Job Title: COO Of A Small Business
Type of Company: My company provides management consulting services to the Federal government. These services include program management, financial management, engineering/technical support and acquisition support.
Education: BS, Mechanical Engineering, Rensselaer Polytechnic Institute MS, Mechanical Engineering, Naval Postgraduate School
Previous Experience: I served in submarines in the US Navy for nearly twenty-five years, retiring with the rank of captain. After that I held a series of jobs in private industry, first as the chief operating officer of a small company, and then, when our company was acquired by a large publicly-traded corporation, as president and COO of a division of the parent company. In the past year I've started my own small management consulting business.
Job Tasks: I am responsible for the daily operations, new business development, profit/loss performance, short-term and long-term strategic planning, and human capital management of a $650M division with 3500+ employees.
On any given day I'm involved in a broad range of decisions and activities, including (but not limited to...) the hiring and firing of key personnel; bidding on government agency proposals; customer relationship management; discussions with industry analysts; and strategic discussions of mergers and acquisitions.
My performance is measured in four key areas: (1) annual revenues, profit, and earnings-per-shares; (2) recruitment, retention, and development of key personnel; (3) external and internal measurements of customer satisfaction, as well as of the quality, timeliness, and price of the services we offer; and (4) the pinpointing, pursuit and acquisition of federal contracts. Doing well in all four of these areas takes a strong leadership team and a comprehensive program to publicize the overall company strategy (and its associated goals) at every level of the company. Everything from town hall meetings, to newsletters, to blogs, to focus groups, to periodic staff meetings help us show employees how their work affects the company. And as in any successful venture, we strive to fashion a collaborative work environment where everyone who wants can have some input.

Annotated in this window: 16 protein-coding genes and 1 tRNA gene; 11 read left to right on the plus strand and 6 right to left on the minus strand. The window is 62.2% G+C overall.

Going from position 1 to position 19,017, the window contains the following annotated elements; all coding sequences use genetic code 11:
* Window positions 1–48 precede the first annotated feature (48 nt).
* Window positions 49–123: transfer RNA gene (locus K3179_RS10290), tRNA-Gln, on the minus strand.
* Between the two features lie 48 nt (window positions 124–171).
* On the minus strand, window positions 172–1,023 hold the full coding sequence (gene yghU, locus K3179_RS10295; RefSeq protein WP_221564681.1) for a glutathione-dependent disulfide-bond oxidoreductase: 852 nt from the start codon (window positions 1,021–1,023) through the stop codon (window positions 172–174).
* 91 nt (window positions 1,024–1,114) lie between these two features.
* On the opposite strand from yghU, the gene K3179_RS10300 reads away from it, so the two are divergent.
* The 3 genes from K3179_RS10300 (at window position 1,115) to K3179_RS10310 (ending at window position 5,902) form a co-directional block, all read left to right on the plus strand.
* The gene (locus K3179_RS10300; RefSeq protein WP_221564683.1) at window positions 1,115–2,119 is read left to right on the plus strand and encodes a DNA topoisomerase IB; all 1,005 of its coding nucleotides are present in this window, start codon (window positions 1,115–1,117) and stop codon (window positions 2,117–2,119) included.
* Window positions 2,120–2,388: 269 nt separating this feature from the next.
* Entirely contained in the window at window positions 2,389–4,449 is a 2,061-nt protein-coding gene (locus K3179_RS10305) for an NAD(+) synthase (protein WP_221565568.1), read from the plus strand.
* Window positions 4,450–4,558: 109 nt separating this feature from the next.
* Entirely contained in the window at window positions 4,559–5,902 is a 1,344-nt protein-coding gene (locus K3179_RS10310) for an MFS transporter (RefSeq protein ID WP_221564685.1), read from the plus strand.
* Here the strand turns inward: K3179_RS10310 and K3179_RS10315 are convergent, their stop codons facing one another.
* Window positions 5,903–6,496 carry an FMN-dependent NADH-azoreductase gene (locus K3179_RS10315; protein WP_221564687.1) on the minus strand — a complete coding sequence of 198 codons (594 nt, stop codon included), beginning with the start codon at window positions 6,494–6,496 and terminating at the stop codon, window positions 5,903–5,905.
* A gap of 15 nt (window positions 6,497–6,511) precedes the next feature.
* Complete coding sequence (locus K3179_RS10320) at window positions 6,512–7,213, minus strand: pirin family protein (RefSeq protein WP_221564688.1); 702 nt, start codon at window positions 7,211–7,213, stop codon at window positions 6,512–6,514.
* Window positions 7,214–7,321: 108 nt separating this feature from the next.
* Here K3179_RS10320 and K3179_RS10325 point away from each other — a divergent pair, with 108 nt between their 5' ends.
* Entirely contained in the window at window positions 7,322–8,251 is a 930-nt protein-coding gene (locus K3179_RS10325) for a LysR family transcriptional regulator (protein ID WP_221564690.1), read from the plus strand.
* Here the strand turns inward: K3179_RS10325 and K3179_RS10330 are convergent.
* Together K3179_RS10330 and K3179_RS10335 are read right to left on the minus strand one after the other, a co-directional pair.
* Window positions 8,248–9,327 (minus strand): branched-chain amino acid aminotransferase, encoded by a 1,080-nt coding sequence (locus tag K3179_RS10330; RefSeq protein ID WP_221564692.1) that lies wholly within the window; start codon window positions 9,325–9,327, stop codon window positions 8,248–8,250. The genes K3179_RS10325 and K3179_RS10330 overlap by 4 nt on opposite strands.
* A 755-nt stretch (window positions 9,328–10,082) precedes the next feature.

Best and Worst Parts of the Job: The best part of my job is successfully solving the puzzle of creating the right leadership team, the proper personnel resources, the most effective company procedures and processes, and the optimum strategy to win a competitive contract award.
The worst part is making the difficult decision to "downsize" workers due to industry conditions (and not for poor performance or on-the-job misconduct).
1.) As you start your first job, you should strive to identify the individuals in the organization who can act as your personal and professional mentors.
2.) Be ready to volunteer and take on new responsibilities whenever possible. And learn from the mistakes that everyone makes taking chances.
3.) Establish a network of allies and friends as soon as possible and continue to add to that network throughout your career.
Additional Thoughts: Whenever possible, choose a job or a career path that you enjoy and have a passion for.
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